Habitat: All warm oceans and seas around the world.
Prey: Mostyl zooplankton
Lifespan: 40-50 years

Did You Know?
The basking shark got its name from its habit of swimming slowly at the ocean’s surface, as if it were basking in the sun.

#7. Hammerhead Sharks
Hammerhead sharks are not only the most unusual looking sharks in the ocean, but they are also one of the most dangerous. Their wide, flattened heads are loaded with sensors that help them detect the slightest movement or the faintest scent. This deadly predator not only tracks down fish, squid and shellfish, it also has been known to attack humans.
Water Wings:
Pectoral fins help the shark steer, but this creatures flat head acts as a kind of extra fin. By moving its head, the shark can change direction and make extra-tight turns when chasing prey.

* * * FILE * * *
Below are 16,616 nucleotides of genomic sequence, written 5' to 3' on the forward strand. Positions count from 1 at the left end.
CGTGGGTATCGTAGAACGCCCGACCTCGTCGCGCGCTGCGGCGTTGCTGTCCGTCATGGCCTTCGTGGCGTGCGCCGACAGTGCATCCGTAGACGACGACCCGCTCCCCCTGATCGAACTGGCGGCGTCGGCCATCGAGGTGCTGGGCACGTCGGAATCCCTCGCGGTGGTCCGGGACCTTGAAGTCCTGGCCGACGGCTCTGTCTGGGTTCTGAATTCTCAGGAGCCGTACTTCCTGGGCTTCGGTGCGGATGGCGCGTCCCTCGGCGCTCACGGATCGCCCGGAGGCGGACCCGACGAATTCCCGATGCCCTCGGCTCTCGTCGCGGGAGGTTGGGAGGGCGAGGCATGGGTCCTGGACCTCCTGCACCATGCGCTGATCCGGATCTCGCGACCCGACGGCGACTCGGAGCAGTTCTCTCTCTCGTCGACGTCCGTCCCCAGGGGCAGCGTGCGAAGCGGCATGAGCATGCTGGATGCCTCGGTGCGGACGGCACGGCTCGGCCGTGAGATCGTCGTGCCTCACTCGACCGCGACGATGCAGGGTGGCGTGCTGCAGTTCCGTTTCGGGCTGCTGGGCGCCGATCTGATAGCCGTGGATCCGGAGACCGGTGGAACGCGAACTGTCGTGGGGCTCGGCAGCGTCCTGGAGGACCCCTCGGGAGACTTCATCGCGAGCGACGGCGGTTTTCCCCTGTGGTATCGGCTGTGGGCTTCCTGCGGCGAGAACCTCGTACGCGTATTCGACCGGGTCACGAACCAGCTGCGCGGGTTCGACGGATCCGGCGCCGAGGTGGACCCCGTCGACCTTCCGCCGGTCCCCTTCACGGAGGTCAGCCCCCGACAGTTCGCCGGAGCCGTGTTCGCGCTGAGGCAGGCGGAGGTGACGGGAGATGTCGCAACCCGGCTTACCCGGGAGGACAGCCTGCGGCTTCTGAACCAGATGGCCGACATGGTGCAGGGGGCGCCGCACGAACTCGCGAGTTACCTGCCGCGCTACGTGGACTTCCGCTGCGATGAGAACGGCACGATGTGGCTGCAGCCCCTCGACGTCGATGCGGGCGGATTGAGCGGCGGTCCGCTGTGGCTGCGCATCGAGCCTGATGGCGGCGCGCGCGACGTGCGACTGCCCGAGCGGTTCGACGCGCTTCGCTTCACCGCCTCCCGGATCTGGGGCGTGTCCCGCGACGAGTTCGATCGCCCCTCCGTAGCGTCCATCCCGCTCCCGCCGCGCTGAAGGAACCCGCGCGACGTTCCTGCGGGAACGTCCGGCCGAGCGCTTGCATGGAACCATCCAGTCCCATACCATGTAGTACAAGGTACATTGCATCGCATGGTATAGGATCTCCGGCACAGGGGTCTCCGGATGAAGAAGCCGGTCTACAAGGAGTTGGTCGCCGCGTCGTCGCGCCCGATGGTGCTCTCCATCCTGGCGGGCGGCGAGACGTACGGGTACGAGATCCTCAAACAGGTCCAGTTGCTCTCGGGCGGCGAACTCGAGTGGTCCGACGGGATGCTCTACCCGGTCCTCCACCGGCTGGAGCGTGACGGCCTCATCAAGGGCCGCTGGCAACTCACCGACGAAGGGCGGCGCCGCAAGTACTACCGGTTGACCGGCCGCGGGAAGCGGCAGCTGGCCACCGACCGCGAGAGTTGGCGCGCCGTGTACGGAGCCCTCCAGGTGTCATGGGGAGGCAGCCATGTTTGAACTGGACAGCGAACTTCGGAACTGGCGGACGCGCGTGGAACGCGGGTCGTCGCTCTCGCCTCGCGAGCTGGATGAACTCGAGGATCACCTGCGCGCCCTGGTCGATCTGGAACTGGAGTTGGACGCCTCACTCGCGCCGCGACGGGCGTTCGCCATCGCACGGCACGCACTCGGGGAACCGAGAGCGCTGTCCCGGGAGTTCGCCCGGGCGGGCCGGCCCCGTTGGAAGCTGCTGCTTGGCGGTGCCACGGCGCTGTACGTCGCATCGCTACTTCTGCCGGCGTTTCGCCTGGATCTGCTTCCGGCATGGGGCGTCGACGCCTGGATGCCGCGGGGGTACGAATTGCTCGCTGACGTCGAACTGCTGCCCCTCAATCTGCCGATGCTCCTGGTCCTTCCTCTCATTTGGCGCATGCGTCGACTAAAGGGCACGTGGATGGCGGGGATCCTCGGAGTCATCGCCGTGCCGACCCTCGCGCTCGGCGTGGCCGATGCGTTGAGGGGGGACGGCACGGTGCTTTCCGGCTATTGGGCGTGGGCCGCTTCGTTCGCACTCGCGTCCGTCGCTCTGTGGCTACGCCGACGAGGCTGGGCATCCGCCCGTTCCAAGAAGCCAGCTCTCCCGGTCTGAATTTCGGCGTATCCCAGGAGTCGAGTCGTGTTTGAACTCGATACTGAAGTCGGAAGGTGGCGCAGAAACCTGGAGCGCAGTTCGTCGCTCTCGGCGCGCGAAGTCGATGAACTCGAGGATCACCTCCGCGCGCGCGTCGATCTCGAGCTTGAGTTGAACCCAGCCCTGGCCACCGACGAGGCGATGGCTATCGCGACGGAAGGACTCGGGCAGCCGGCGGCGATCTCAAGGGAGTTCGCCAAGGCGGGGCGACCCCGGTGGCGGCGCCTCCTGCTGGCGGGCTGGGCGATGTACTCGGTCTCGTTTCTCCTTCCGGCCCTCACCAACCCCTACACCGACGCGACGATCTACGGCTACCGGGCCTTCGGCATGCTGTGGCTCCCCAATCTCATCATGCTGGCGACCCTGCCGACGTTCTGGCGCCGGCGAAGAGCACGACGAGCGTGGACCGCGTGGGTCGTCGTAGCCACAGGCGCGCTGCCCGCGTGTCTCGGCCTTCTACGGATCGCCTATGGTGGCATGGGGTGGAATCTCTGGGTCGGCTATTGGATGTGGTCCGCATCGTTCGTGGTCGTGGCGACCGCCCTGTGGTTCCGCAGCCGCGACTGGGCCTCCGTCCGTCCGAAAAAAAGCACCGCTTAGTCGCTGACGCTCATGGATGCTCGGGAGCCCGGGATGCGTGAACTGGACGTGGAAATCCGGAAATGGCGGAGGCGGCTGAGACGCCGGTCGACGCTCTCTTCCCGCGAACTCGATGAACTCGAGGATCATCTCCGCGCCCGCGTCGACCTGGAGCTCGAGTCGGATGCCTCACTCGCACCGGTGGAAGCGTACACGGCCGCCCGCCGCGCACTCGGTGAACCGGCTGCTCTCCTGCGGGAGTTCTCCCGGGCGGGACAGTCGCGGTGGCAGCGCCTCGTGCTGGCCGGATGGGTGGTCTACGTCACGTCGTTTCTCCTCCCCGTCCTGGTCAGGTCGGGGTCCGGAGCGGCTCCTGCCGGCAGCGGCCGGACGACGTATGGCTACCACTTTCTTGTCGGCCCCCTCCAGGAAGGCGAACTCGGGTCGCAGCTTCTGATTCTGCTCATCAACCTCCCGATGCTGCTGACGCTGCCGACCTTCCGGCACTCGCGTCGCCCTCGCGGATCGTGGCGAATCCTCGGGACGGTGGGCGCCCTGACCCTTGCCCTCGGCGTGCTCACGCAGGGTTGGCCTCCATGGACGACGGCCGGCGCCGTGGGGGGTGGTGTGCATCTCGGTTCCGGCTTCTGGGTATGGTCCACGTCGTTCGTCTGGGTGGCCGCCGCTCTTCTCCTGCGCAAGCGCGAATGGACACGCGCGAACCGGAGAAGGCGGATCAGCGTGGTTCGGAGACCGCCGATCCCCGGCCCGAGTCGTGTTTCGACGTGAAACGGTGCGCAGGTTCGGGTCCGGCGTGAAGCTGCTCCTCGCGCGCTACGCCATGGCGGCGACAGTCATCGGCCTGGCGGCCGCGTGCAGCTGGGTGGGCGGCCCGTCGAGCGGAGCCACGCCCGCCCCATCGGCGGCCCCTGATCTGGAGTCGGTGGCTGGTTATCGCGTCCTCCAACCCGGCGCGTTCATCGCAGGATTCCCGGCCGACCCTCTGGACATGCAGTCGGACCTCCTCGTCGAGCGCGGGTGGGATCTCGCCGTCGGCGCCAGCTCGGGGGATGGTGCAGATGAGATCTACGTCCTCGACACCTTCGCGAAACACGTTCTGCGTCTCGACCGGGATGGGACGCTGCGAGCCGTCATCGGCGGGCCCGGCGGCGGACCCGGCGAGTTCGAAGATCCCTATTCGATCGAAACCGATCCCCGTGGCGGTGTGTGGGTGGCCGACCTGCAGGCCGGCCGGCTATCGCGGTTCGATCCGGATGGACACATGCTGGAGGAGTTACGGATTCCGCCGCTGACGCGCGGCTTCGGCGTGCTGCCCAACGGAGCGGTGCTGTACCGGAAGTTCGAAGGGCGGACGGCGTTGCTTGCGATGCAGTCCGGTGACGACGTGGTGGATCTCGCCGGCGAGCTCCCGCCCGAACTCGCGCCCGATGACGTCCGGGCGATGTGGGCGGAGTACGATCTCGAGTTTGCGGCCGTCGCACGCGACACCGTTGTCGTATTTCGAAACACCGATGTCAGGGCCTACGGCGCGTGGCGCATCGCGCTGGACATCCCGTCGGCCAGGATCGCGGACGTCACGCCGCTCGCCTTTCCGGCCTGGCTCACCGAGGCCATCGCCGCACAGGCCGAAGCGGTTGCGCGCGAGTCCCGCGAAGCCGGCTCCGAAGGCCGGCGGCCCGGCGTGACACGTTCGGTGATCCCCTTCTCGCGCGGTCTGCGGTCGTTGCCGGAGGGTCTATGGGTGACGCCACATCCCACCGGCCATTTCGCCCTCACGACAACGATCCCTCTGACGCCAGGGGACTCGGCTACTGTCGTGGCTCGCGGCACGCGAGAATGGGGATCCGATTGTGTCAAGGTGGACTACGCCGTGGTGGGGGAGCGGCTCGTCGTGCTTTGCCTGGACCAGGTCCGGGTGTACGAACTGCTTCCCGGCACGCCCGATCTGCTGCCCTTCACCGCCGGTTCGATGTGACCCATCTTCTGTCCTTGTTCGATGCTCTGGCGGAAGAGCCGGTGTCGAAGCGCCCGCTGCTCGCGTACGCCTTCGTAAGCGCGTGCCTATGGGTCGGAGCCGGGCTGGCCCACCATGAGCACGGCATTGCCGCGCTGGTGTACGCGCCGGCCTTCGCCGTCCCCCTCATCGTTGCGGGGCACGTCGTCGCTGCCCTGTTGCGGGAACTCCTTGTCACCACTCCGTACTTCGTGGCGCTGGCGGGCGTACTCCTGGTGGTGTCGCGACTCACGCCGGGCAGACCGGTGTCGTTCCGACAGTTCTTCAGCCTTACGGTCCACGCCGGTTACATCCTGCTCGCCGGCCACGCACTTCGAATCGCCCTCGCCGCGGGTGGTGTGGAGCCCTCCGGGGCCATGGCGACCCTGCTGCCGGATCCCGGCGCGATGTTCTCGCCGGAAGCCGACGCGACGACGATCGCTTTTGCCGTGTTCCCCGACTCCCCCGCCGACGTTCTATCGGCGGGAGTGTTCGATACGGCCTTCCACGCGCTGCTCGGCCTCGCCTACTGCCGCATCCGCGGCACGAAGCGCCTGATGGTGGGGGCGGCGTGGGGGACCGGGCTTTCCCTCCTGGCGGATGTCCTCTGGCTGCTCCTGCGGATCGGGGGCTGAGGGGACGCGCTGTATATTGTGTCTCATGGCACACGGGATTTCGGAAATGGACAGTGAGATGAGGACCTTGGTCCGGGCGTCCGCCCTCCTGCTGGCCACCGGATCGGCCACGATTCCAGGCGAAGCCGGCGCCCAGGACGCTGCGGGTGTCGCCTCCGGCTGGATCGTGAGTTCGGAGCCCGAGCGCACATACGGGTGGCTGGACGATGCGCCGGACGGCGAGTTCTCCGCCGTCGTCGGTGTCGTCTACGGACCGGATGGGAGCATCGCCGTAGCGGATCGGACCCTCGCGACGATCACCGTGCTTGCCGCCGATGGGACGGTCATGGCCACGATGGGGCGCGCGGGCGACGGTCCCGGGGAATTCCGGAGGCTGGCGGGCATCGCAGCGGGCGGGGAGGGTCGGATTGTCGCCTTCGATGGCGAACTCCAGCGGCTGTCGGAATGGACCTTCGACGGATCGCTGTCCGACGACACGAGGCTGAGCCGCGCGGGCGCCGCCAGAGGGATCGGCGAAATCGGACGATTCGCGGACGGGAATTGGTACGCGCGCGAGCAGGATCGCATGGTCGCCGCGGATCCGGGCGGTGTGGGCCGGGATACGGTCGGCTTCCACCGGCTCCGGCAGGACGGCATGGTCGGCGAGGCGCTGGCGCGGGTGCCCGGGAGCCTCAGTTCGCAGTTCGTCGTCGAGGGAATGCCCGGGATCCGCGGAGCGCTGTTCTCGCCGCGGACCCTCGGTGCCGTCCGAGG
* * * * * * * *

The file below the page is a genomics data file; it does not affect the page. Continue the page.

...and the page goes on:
A Shark With Radar:
The hammerhead sharks unique head helps track down prey. Electroreceptors stretch across the snout and help the shark pick up electrical impulses from prey that might be trying to hide. This form of radar combines with creatures eye and nostrils to give the Hammerhead a multiple sensing systems that has a broader range than any other r shark.
No Trespassing:
Hammerhead sharks can become very defensive if another predator is in the area. They are known to attack other sharks, and even human divers when they feel threatened.
Diner At The Reef:
Hammerheads swim through all parts of the ocean, but often feed near coral reefs, where there’s an abundance of prey. Stingrays are among their favorite foods.

Creature Features:
Genus/Species: Sphyrna/Various
Size: Lengeth up to 20 feet, weight up to 1,000 lbs
Habitat: All tropical and subtropical seas
Prey: Fish, squid, and jellyfish
Lifespan: Up to 30 years

Did You Know?
A hammerhead shark can sense an electrical signal as low as one-millionth of a volt.

#6. Big Mouth Shark
The first recorded discovery of a megamouth shark was in 1976 when a fishing boat dragged it up from the oceans depths. The shark was soon named for its most distinguishing feature- a big mouth.